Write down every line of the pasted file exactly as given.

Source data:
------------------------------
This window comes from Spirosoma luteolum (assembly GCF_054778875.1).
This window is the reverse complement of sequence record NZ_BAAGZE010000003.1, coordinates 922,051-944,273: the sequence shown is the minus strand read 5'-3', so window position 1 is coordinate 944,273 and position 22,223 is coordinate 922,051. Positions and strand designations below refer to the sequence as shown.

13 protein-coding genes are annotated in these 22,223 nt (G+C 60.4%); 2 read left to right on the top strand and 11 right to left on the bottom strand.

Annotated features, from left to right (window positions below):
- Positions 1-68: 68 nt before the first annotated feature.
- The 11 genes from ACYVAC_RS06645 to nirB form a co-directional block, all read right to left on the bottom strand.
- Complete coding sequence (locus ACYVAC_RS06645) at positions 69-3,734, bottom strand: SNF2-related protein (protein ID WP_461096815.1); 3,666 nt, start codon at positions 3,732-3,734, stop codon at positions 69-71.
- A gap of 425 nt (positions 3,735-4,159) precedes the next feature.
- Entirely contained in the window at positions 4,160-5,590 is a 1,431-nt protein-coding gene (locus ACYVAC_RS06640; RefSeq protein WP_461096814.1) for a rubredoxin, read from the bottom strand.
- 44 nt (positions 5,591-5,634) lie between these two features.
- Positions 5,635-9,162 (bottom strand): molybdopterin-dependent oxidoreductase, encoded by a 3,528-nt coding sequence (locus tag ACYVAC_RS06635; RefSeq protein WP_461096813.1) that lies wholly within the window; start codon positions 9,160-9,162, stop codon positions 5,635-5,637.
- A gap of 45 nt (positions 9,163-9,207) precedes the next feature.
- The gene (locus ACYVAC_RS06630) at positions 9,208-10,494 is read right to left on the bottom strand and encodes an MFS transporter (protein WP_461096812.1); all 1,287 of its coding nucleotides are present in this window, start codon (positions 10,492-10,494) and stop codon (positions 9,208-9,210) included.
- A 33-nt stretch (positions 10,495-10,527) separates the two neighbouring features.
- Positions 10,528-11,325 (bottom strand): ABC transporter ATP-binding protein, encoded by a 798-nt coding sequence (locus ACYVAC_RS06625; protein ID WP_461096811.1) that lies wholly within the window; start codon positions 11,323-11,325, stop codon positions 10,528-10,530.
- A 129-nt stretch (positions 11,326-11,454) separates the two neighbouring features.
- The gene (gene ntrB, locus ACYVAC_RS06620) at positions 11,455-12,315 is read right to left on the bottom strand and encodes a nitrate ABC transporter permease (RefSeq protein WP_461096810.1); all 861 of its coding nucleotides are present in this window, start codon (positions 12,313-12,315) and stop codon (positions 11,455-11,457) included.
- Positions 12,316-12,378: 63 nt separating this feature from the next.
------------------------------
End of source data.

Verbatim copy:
This window comes from Spirosoma luteolum (assembly GCF_054778875.1).
This window is the reverse complement of sequence record NZ_BAAGZE010000003.1, coordinates 922,051-944,273: the sequence shown is the minus strand read 5'-3', so window position 1 is coordinate 944,273 and position 22,223 is coordinate 922,051. Positions and strand designations below refer to the sequence as shown.

13 protein-coding genes are annotated in these 22,223 nt (G+C 60.4%); 2 read left to right on the top strand and 11 right to left on the bottom strand.

Annotated features, from left to right (window positions below):
- Positions 1-68: 68 nt before the first annotated feature.
- The 11 genes from ACYVAC_RS06645 to nirB form a co-directional block, all read right to left on the bottom strand.
- Complete coding sequence (locus ACYVAC_RS06645) at positions 69-3,734, bottom strand: SNF2-related protein (protein ID WP_461096815.1); 3,666 nt, start codon at positions 3,732-3,734, stop codon at positions 69-71.
- A gap of 425 nt (positions 3,735-4,159) precedes the next feature.
- Entirely contained in the window at positions 4,160-5,590 is a 1,431-nt protein-coding gene (locus ACYVAC_RS06640; RefSeq protein WP_461096814.1) for a rubredoxin, read from the bottom strand.
- 44 nt (positions 5,591-5,634) lie between these two features.
- Positions 5,635-9,162 (bottom strand): molybdopterin-dependent oxidoreductase, encoded by a 3,528-nt coding sequence (locus tag ACYVAC_RS06635; RefSeq protein WP_461096813.1) that lies wholly within the window; start codon positions 9,160-9,162, stop codon positions 5,635-5,637.
- A gap of 45 nt (positions 9,163-9,207) precedes the next feature.
- The gene (locus ACYVAC_RS06630) at positions 9,208-10,494 is read right to left on the bottom strand and encodes an MFS transporter (protein WP_461096812.1); all 1,287 of its coding nucleotides are present in this window, start codon (positions 10,492-10,494) and stop codon (positions 9,208-9,210) included.
- A 33-nt stretch (positions 10,495-10,527) separates the two neighbouring features.
- Positions 10,528-11,325 (bottom strand): ABC transporter ATP-binding protein, encoded by a 798-nt coding sequence (locus ACYVAC_RS06625; protein ID WP_461096811.1) that lies wholly within the window; start codon positions 11,323-11,325, stop codon positions 10,528-10,530.
- A 129-nt stretch (positions 11,326-11,454) separates the two neighbouring features.
- The gene (gene ntrB, locus ACYVAC_RS06620) at positions 11,455-12,315 is read right to left on the bottom strand and encodes a nitrate ABC transporter permease (RefSeq protein WP_461096810.1); all 861 of its coding nucleotides are present in this window, start codon (positions 12,313-12,315) and stop codon (positions 11,455-11,457) included.
- Positions 12,316-12,378: 63 nt separating this feature from the next.